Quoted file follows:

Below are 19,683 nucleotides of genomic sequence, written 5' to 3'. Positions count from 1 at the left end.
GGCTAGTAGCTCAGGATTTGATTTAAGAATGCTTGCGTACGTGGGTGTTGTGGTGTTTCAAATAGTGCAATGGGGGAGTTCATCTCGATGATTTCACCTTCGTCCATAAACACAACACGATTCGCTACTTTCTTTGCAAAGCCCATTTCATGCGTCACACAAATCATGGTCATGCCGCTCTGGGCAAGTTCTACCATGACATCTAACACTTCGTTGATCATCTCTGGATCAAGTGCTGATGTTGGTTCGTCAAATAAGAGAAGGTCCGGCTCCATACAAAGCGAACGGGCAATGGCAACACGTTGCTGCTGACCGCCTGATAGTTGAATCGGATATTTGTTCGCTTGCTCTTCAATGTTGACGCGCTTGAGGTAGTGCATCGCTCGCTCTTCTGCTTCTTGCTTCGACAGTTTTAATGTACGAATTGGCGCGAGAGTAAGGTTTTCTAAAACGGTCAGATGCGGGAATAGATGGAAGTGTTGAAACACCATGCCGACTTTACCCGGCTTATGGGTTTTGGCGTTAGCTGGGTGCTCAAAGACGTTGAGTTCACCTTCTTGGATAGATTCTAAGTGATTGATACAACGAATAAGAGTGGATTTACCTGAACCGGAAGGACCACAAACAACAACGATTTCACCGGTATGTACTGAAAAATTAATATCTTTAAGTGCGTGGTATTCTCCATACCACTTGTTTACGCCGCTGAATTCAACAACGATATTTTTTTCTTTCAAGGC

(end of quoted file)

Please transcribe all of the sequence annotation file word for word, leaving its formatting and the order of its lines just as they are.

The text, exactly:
Below are 19,683 nucleotides of genomic sequence, written 5' to 3'. Positions count from 1 at the left end.
GGCTAGTAGCTCAGGATTTGATTTAAGAATGCTTGCGTACGTGGGTGTTGTGGTGTTTCAAATAGTGCAATGGGGGAGTTCATCTCGATGATTTCACCTTCGTCCATAAACACAACACGATTCGCTACTTTCTTTGCAAAGCCCATTTCATGCGTCACACAAATCATGGTCATGCCGCTCTGGGCAAGTTCTACCATGACATCTAACACTTCGTTGATCATCTCTGGATCAAGTGCTGATGTTGGTTCGTCAAATAAGAGAAGGTCCGGCTCCATACAAAGCGAACGGGCAATGGCAACACGTTGCTGCTGACCGCCTGATAGTTGAATCGGATATTTGTTCGCTTGCTCTTCAATGTTGACGCGCTTGAGGTAGTGCATCGCTCGCTCTTCTGCTTCTTGCTTCGACAGTTTTAATGTACGAATTGGCGCGAGAGTAAGGTTTTCTAAAACGGTCAGATGCGGGAATAGATGGAAGTGTTGAAACACCATGCCGACTTTACCCGGCTTATGGGTTTTGGCGTTAGCTGGGTGCTCAAAGACGTTGAGTTCACCTTCTTGGATAGATTCTAAGTGATTGATACAACGAATAAGAGTGGATTTACCTGAACCGGAAGGACCACAAACAACAACGATTTCACCGGTATGTACTGAAAAATTAATATCTTTAAGTGCGTGGTATTCTCCATACCACTTGTTTACGCCGCTGAATTCAACAACGATATTTTTTTCTTTCAAGGC